Kinetic and Thermodynamic Studies of Zinc Removal from a Metal-Plating Wastewater Using Firouzkouh Zeolite

Document Type : Research Paper


1 Assistant Professor, Department of Soil Science, College of Agriculture, Shahid Chamran University of Ahvaz, Khuzestan, Iran

2 Associate Professor, Department of Soil Science, College of Agriculture, Shahid Chamran University of Ahvaz, Khuzestan, Iran


With the rapid development of industries such as metal plating facilities, mining, fertilizer producing industries, tanneries and paper industries heavy metals enriched wastewaters are directly or indirectly discharged into the environment. Zinc is a trace element that is essential for human health. It is important for the physiological functions of living tissues and regulates many biochemical processes. However, too much zinc can cause eminent health problems, such as stomach cramps, skin irritations, vomiting, nausea and anemia. It is present in effluents from various industries such as galvanization and metal-plating facilities, manufacture of batteries and other metallurgical industries.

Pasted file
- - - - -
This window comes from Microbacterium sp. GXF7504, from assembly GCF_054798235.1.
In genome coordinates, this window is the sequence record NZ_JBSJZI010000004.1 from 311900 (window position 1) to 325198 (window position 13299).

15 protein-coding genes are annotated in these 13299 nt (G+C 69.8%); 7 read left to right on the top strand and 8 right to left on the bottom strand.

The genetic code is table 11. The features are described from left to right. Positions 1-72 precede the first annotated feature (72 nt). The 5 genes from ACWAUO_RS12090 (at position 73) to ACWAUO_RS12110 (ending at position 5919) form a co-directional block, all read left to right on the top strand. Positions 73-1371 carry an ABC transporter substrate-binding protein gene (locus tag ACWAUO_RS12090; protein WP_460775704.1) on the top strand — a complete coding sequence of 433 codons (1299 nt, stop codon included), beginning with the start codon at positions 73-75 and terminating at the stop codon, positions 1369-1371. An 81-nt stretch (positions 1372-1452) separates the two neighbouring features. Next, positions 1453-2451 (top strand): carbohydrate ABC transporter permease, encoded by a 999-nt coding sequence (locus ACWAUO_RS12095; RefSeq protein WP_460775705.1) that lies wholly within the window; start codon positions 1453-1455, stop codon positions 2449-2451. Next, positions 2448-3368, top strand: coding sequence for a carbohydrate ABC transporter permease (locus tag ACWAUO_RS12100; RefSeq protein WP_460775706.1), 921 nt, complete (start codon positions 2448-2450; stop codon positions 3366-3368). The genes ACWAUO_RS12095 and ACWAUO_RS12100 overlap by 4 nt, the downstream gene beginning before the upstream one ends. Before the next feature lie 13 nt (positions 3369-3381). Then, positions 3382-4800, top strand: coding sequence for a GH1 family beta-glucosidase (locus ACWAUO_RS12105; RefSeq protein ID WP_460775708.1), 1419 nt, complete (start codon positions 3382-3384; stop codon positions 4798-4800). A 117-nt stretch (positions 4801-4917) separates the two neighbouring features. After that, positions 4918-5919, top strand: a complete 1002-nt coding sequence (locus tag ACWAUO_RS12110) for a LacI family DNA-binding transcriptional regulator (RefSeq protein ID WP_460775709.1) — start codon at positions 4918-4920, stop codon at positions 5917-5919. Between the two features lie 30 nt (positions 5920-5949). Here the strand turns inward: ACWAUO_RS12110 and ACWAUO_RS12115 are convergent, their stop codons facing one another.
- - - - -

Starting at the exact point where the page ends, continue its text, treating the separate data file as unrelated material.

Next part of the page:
The most commonly used methods for the removal of metal ions from industrial effluents include chemical precipitation, solvent extraction, reverse osmosis, ultra filtration, adsorption and ion exchange. Adsorption has been proven to be an excellent and cheap method to remove hazardous materials such as heavy metals and organic dyes from waste effluents.